In the world of scientific and medical research, the placebo is the foundation of evidence. Used as a measurement against actual treatments and procedures, it has the power to prove and disprove, to support and hinder, to steer medicine in one direction or the other. Study participants’ responses to a placebo is the placebo effect, but what if the placebo effect isn’t what we think it is? What if the placebo is actually a form of therapy all by itself, in which case the whole idea of a placebo effect is a big problem.
We’re going to explore this by taking a look at how the brain reacts to a placebo. First, however, to understand the placebo effect, you need to understand what a placebo is.
The Placebo Is the Control
In scientific study, a placebo is the control that is measured against the actual test element, or treatment. In randomized controlled trials (RCTs), subjects are randomly placed into two or more groups. One of those is the control group, which receives the inactive placebo. The other group is the test group, which receives the active treatment. Comparisons are made between the two to determine results.
Test Treatment vs. Placebo in RCTs
For example, in one RCT, researchers wanted to determine how the supplements glucosamine and chondroitin affected arthritis. Glucosamine and chondroitin were given to one group (the test group), and look-a-like tablets that contained no supplements were given to the other group (the placebo group). These faux treatments are typically made from some neutral, nonmedicinal substance, such as saline, starch, and so on. Placebos don’t just involve fake medicines or supplements; a placebo can also be a sham surgery…
Surgical experiments also need a control to measure results against, and this is accomplished via a placebo surgery. In other words, subjects in the test group receive the actual surgery or procedure, while subjects in the control group receive the surgical approach only. We shared vertebroplasty (a procedure that injects cement into a fractured vertebra) study a few months ago where test subjects received the cement injections while a second group of subjects received the approach (the needle insertion with simulated injection) but no actual cement was injected.
To eliminate any possibility of bias in reporting outcomes and results, many RCTs perform these experiments “blind,” meaning the participants in the study do not know whether they are in the test group or the control group throughout the duration of the study period. Sometimes these studies are “double-blind,” which means neither the participants nor the investigators collecting the data know which group the participants are in.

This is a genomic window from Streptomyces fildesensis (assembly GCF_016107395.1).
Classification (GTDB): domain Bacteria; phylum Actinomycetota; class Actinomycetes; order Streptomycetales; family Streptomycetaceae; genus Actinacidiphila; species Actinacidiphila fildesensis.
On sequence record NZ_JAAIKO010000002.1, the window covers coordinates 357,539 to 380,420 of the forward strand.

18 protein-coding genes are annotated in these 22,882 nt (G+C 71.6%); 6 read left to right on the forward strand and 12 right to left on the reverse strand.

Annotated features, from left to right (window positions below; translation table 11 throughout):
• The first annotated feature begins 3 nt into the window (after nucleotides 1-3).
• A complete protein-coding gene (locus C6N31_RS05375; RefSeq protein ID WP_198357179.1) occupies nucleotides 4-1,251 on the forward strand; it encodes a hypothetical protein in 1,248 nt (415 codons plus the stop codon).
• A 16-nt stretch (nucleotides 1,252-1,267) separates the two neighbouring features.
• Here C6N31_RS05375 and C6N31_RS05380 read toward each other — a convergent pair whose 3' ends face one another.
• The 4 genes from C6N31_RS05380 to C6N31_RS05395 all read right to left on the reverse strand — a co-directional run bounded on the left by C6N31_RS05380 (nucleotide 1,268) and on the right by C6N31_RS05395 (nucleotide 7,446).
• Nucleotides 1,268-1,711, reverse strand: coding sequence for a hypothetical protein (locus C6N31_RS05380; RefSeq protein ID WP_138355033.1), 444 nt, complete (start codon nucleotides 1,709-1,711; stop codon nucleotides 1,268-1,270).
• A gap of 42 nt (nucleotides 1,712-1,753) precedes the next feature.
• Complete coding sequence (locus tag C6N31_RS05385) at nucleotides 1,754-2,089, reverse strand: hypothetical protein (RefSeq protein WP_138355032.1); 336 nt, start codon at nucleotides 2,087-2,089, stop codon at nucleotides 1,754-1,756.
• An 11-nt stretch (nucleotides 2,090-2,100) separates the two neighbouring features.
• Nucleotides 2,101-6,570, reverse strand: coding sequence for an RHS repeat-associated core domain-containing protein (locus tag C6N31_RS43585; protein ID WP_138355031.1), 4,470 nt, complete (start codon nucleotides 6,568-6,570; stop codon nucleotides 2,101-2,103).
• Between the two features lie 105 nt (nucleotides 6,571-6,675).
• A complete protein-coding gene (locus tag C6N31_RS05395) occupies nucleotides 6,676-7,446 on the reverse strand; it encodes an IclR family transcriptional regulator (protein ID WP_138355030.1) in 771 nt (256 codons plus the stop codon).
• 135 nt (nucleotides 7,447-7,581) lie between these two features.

What Is a Placebo Effect?
How a participant or subject responds to the placebo in an experiment is the placebo effect. The subject’s response could be a negative one or it could be a positive one. In the vertebroplasty study, for example, the control group, who received the placebo (the sham surgery), reported significant pain relief, nearly as much as the test group (those who received the surgery). This would be considered a result of the placebo effect.
So is the placebo effect all in the head, or is there really something to it? Let’s answer this question by exploring how a placebo treatment is perceived by the brain.
The Problem with the Placebo Effect: The Brain Doesn’t Recognize It
Throughout our body, we have nerve receptors called nociceptors. When we stub a toe, for example, it’s these nociceptors that transmit the signals through our nervous system to our brain, and it’s our brain that then tells us our stubbed toe hurts. The brain’s response to pain from some type of external stimulus (e.g., fracture, burn, etc.) is called nociceptive pain, and it can be measured via the neurologic pain signal (NPS).
One study was conducted to determine how placebo treatments were processed by the brain. The study found that while patients may report some relief of pain following a placebo treatment, the actual brain response (NPS measurement) to nociceptive pain was very minimal. In other words, the brain isn’t really recognizing the placebo effect as it relates to pain. So if there is an actual placebo effect happening, it must be happening somewhere else, not via the nociceptive pain pathways to the brain.
So what’s causing the placebo effect, and where is it happening? Is it really happening at all if the brain isn’t onboard? Other studies have questioned the significance of a placebo effect. Some researchers believe the placebo itself is actually just a form of therapy. For example, a saline placebo injected into a knee may provide temporary relief simply by cleansing out the toxic chemicals. So another problem with the placebo effect in some cases is that it may not really be a placebo effect at all; it may just be treatment!